The Future of Parenting01 February, 2016 Share socially
The following six macroforces forecast a future for parenting where choice and customisation make parenting more individually defined than ever. With the cost of raising a child in the first 4 years recently calculated to be over
70 thousand pounds in the UK, understanding and responding to the drivers of choice for new parents is beneficial to the bottom line of any parent or child focused brand.
1. Austerity will continue to impact attitudes to purchase
European Commission studies into future economic indicators show that millennials will continue to face financial challenges. Many have an aversion to debt and are driving the purchasing practice of ‘trading up’ and ‘trading down’. Jeff Fromm from FutureCast explains “If you’re a mid-range brand and you’re not strong enough to get a trade-up, you’re easily cannibalised by a trade down.”
2. Embracing traditional parenting practices
Millennials who grew up in over-protective ‘helicopter parenting’ households will embrace more traditional elements of parenting practice, either through economic necessity or a deliberate intention to raise children differently from their parents. Concepts such as ‘re-wilding’ of children, allowing them to grow through experiences, good and bad, will find favour. Likewise, multi-generational or multi-family households will broaden the sphere of care.
3. Broader and more individual definitions of motherhood emerge
The ‘perfect mum’ image of the past is no longer en vogue as women choose to retain their pre-pregnancy individuality and find new families inspire new ideas and passions. Websites such as Etsy have created channels for entrepreneurial mums to create and monetise skills, whilst other women are choosing to start up new business whilst on maternity leave, a phenomenon best captured in the annual Mumprenuer Awards
4. Fatherhood becomes aspirational
The days of the clichéd ‘doofus dad’ portrayed in advertising are over, as men embrace a new definition of fatherhood. Paternity leave regulation is driving the change along with a collective realisation in men that they only have one chance to experience and shape the formative years of their child’s life. Celebrity father figures of note, such as David Beckham, provide public role models to support the change.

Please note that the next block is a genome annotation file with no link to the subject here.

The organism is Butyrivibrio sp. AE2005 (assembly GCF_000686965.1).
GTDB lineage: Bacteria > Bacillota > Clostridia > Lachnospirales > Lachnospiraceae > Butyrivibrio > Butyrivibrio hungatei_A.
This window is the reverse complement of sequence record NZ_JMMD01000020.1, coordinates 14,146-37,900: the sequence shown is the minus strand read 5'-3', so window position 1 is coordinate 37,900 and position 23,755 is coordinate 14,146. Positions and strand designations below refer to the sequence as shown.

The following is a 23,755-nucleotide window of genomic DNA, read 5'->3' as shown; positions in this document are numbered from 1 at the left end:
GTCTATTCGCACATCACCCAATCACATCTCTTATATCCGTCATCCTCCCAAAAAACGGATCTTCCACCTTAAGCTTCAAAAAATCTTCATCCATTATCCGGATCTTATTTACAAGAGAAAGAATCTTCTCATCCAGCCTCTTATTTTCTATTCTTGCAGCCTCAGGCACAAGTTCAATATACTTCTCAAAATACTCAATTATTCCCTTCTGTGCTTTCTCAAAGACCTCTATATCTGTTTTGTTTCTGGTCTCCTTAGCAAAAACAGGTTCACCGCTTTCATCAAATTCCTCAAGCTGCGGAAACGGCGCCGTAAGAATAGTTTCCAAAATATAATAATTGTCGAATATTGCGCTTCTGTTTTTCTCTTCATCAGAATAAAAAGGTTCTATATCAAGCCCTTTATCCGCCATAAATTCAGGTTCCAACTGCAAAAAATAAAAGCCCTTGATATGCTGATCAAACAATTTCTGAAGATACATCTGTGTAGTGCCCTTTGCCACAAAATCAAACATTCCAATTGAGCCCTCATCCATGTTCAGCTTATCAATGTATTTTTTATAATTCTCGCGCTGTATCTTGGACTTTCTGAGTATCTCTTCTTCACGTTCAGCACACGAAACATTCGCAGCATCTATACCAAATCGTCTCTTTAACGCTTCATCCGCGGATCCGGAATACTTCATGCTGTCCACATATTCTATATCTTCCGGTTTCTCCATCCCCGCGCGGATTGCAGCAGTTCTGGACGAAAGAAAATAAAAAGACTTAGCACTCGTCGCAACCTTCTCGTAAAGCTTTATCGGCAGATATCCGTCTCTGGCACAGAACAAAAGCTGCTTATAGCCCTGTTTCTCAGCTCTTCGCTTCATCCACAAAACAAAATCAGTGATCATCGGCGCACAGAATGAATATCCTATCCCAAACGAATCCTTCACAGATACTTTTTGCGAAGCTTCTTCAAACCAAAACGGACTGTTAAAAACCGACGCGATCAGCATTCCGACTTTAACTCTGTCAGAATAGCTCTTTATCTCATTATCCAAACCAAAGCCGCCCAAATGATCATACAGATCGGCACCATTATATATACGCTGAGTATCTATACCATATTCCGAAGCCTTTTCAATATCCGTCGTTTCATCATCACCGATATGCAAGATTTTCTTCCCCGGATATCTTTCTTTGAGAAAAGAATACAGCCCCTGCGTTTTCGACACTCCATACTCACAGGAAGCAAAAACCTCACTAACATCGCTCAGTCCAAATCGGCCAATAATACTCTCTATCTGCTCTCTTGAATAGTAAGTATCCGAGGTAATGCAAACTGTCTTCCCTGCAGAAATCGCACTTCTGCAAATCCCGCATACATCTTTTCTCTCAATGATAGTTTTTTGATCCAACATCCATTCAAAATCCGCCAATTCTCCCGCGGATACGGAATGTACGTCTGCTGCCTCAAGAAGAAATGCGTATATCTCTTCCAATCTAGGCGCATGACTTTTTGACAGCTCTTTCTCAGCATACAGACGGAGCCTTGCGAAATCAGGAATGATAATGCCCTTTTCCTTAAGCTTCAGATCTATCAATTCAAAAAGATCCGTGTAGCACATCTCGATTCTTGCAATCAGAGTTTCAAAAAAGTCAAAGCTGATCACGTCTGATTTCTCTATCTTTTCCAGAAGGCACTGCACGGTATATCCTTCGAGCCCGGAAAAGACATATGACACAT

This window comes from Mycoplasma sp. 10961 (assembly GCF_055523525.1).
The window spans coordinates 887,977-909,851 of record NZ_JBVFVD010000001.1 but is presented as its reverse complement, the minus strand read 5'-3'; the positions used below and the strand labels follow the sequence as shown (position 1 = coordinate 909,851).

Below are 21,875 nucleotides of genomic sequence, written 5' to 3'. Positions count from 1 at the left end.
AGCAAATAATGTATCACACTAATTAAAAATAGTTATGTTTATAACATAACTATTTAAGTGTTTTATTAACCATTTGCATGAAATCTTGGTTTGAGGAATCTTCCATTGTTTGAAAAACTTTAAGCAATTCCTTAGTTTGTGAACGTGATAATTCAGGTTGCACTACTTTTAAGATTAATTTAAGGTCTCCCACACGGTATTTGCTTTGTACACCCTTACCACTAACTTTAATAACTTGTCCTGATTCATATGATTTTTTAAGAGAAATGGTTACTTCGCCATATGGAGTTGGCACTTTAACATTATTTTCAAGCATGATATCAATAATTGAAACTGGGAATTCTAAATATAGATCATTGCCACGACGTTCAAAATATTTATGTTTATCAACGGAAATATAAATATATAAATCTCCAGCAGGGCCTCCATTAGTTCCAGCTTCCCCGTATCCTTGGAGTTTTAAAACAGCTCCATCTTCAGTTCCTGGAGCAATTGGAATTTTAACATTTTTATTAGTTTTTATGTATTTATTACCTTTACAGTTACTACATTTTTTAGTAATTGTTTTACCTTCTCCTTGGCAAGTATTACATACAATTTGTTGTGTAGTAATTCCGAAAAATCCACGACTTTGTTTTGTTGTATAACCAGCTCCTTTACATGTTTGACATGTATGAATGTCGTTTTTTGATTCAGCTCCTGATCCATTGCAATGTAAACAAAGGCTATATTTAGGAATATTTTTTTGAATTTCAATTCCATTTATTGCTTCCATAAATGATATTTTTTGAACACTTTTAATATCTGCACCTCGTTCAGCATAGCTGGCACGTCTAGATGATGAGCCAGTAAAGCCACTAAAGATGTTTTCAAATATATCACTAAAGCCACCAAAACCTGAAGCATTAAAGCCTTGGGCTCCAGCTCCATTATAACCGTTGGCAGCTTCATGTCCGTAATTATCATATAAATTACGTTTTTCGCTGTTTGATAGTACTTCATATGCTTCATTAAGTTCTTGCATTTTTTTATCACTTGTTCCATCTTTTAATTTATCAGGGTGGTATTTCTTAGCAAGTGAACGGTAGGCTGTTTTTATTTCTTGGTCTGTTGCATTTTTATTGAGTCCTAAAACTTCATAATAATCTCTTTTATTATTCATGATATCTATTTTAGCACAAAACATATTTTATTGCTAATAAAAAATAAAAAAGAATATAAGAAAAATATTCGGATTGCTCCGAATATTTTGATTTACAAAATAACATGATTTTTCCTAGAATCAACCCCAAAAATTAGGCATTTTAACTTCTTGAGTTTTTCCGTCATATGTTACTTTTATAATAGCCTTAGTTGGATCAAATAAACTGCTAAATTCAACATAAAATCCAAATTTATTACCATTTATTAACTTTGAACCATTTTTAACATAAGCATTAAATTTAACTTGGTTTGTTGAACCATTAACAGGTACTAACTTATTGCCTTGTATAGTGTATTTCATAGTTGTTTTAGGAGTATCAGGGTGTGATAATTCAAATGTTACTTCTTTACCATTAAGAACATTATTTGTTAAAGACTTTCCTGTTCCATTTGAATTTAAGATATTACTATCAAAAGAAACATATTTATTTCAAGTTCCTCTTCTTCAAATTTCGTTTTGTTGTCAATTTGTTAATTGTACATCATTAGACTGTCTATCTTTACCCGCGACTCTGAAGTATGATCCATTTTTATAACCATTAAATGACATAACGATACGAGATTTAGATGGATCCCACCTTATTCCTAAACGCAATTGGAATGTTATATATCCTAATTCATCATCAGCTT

5. On-demand lifestyles will shape parents’ expectations
Growing up during the early boom of personalised and on-demand services, parents will naturally make digital their channel of choice, expecting customisation across all aspects of parental life as a standard service. Alternative distribution and transaction models such as peer-to-peer bartering services like ‘Swapaskill.com’ or monthly subscription services like ‘Kiwi Crate’ will force traditional retailers to innovate their service models to compete.
6. Quantified-self becomes quantified families
With acceptance of quantified self as increasingly normal (for example, a TMS Emnid survey found 45% of Germans 14-29 use data to motivate them in their health), using personal data to customise nutrition and wellness solutions for children will become an emerging area of growth. Next generation measurement devices will analyse health and wellness data and suggest supplements to address nutrition or sleep deficiencies, allowing optimal child development.
Final word – a timeless insight still remains
Alongside these forces there is a timeless insight for brands to keep in mind. No matter how free parents of the future will be to ‘parent their way’, brands should still help reassure parents that they are ‘doing the right thing’. After all, no matter how much you plan and measure, parenting is and always has been, a rollercoaster ride!